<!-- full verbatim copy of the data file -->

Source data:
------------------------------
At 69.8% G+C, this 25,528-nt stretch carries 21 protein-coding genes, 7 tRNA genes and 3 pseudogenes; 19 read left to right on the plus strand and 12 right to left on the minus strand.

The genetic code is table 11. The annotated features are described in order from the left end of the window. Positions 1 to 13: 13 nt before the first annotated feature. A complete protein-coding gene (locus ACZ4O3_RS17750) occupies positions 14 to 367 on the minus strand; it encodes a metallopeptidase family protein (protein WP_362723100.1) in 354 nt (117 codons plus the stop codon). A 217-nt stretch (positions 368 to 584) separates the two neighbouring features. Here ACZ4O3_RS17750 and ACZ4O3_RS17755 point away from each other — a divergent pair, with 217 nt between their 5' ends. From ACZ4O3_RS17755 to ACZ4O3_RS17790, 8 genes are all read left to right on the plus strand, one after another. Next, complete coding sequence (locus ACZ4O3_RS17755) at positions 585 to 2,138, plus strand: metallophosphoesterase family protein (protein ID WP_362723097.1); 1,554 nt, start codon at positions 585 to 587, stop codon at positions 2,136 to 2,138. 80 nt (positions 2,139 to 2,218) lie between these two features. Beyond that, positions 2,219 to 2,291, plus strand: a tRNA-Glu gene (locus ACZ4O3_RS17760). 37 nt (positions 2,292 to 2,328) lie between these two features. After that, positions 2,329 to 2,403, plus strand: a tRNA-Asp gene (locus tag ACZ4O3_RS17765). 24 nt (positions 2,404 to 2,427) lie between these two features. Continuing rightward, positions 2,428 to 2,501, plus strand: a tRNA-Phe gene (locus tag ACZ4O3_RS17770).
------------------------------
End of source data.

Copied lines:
At 69.8% G+C, this 25,528-nt stretch carries 21 protein-coding genes, 7 tRNA genes and 3 pseudogenes; 19 read left to right on the plus strand and 12 right to left on the minus strand.

The genetic code is table 11. The annotated features are described in order from the left end of the window. Positions 1 to 13: 13 nt before the first annotated feature. A complete protein-coding gene (locus ACZ4O3_RS17750) occupies positions 14 to 367 on the minus strand; it encodes a metallopeptidase family protein (protein WP_362723100.1) in 354 nt (117 codons plus the stop codon). A 217-nt stretch (positions 368 to 584) separates the two neighbouring features. Here ACZ4O3_RS17750 and ACZ4O3_RS17755 point away from each other — a divergent pair, with 217 nt between their 5' ends. From ACZ4O3_RS17755 to ACZ4O3_RS17790, 8 genes are all read left to right on the plus strand, one after another. Next, complete coding sequence (locus ACZ4O3_RS17755) at positions 585 to 2,138, plus strand: metallophosphoesterase family protein (protein ID WP_362723097.1); 1,554 nt, start codon at positions 585 to 587, stop codon at positions 2,136 to 2,138. 80 nt (positions 2,139 to 2,218) lie between these two features. Beyond that, positions 2,219 to 2,291, plus strand: a tRNA-Glu gene (locus ACZ4O3_RS17760). 37 nt (positions 2,292 to 2,328) lie between these two features. After that, positions 2,329 to 2,403, plus strand: a tRNA-Asp gene (locus tag ACZ4O3_RS17765). 24 nt (positions 2,404 to 2,427) lie between these two features. Continuing rightward, positions 2,428 to 2,501, plus strand: a tRNA-Phe gene (locus tag ACZ4O3_RS17770).